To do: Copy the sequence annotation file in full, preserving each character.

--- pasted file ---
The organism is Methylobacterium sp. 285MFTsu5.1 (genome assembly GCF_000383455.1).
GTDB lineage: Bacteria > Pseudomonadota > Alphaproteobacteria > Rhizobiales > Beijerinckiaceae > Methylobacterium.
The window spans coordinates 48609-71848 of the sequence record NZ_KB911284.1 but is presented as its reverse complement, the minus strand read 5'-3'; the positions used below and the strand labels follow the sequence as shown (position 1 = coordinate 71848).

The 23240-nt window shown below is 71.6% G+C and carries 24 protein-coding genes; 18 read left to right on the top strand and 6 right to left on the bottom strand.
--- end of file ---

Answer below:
The organism is Methylobacterium sp. 285MFTsu5.1 (genome assembly GCF_000383455.1).
GTDB lineage: Bacteria > Pseudomonadota > Alphaproteobacteria > Rhizobiales > Beijerinckiaceae > Methylobacterium.
The window spans coordinates 48609-71848 of the sequence record NZ_KB911284.1 but is presented as its reverse complement, the minus strand read 5'-3'; the positions used below and the strand labels follow the sequence as shown (position 1 = coordinate 71848).

The 23240-nt window shown below is 71.6% G+C and carries 24 protein-coding genes; 18 read left to right on the top strand and 6 right to left on the bottom strand.